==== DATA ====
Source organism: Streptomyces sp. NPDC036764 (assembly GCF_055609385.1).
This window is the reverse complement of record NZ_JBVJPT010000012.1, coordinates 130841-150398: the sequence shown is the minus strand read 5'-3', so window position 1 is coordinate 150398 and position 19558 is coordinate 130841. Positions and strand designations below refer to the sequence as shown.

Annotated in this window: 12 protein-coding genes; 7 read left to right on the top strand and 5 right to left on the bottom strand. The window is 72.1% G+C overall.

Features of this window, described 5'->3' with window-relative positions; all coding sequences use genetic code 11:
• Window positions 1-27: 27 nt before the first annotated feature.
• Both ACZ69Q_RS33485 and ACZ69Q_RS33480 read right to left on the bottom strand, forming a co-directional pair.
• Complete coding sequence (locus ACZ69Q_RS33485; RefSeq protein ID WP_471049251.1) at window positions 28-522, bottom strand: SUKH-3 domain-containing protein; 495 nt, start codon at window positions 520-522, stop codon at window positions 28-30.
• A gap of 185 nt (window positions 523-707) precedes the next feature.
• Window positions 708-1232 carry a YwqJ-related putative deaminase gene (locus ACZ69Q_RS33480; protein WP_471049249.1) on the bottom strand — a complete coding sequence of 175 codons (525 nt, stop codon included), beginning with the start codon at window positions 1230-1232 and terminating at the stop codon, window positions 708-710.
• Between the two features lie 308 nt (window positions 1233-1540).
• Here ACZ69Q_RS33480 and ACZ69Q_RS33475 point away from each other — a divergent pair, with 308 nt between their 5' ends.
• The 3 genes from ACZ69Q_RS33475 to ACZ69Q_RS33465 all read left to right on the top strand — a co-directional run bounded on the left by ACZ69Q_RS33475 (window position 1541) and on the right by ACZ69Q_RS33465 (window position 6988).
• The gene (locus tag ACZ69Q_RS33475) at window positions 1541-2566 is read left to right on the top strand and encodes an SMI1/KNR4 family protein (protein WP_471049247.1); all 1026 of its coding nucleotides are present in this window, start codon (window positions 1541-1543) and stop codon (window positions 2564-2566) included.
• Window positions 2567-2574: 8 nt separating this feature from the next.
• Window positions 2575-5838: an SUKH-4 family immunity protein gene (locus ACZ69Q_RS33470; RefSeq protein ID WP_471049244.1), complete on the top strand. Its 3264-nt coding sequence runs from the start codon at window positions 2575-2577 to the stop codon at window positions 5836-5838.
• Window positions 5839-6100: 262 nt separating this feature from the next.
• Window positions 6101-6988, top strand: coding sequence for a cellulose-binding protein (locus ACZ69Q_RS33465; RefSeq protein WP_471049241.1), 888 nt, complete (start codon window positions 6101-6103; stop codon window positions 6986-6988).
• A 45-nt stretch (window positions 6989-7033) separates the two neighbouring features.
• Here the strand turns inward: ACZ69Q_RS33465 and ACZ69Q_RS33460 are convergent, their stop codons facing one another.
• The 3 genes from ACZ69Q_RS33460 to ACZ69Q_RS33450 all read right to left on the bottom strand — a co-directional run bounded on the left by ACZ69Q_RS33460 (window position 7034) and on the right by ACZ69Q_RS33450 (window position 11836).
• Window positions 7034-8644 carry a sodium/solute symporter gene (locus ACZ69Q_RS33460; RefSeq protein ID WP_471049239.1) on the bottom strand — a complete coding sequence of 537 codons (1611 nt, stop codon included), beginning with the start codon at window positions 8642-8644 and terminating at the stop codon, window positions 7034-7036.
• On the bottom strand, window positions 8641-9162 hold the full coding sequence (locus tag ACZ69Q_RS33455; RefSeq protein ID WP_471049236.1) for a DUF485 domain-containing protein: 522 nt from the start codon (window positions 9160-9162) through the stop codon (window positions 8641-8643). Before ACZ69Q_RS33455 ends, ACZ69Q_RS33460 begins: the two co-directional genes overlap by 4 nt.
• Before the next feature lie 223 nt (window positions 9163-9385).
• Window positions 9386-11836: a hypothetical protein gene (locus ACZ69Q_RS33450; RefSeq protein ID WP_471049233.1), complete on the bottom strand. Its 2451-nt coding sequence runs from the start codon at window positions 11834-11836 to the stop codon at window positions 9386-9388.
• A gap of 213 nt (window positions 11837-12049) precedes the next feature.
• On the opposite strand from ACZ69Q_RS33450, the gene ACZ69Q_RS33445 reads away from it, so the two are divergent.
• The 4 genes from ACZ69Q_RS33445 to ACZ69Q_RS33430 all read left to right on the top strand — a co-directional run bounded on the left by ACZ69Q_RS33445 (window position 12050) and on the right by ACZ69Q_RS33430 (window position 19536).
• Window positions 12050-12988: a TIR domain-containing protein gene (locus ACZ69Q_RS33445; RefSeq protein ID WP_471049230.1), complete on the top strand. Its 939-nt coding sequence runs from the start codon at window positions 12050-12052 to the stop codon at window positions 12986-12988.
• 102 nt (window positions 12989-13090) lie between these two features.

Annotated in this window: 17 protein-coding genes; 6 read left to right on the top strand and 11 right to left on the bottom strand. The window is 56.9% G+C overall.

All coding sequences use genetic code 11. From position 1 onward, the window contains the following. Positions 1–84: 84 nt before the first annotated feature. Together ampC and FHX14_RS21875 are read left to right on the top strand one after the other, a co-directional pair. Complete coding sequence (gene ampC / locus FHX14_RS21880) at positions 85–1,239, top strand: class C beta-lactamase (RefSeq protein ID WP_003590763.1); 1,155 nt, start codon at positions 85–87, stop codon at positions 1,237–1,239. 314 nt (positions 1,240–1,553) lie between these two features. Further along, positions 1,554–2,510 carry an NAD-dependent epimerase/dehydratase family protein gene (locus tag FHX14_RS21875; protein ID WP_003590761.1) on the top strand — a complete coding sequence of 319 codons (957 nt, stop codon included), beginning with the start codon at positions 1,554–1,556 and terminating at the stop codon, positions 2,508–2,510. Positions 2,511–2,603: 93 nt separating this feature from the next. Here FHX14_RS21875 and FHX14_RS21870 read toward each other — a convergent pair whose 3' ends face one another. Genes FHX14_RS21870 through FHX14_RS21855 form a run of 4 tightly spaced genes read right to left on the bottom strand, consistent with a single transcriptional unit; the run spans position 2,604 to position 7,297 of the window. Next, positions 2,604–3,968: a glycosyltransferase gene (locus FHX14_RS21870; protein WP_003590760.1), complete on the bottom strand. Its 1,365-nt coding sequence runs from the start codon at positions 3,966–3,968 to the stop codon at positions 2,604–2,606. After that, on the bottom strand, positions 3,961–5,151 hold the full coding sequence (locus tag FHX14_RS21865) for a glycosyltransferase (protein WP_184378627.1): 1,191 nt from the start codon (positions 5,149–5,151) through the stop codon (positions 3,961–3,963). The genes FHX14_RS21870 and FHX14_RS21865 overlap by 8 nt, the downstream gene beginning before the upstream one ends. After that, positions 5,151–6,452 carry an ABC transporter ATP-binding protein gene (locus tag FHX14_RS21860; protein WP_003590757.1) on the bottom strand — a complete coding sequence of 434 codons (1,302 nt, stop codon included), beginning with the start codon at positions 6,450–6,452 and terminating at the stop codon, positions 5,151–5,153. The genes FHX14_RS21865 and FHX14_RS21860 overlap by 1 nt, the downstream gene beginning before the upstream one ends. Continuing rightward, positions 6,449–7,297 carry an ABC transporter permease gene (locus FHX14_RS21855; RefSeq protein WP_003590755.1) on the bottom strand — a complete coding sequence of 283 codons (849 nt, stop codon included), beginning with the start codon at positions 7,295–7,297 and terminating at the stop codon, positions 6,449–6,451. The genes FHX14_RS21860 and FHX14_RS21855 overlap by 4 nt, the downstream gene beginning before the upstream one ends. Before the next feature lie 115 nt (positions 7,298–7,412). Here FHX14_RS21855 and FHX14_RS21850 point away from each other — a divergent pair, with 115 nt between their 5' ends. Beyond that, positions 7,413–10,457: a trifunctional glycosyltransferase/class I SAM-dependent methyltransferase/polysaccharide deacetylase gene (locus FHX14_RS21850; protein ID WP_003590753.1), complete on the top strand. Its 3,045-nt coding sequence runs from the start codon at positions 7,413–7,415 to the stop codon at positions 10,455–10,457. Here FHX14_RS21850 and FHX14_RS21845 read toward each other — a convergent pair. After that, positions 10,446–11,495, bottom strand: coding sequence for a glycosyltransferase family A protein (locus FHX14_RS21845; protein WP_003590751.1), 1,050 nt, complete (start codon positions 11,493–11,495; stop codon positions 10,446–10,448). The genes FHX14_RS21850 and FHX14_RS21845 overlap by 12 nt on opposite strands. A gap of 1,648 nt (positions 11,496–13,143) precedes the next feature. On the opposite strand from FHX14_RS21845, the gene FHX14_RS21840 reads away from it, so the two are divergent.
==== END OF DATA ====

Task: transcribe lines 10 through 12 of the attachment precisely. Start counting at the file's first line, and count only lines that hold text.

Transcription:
• Between the two features lie 308 nt (window positions 1233-1540).
• Here ACZ69Q_RS33480 and ACZ69Q_RS33475 point away from each other — a divergent pair, with 308 nt between their 5' ends.
• The 3 genes from ACZ69Q_RS33475 to ACZ69Q_RS33465 all read left to right on the top strand — a co-directional run bounded on the left by ACZ69Q_RS33475 (window position 1541) and on the right by ACZ69Q_RS33465 (window position 6988).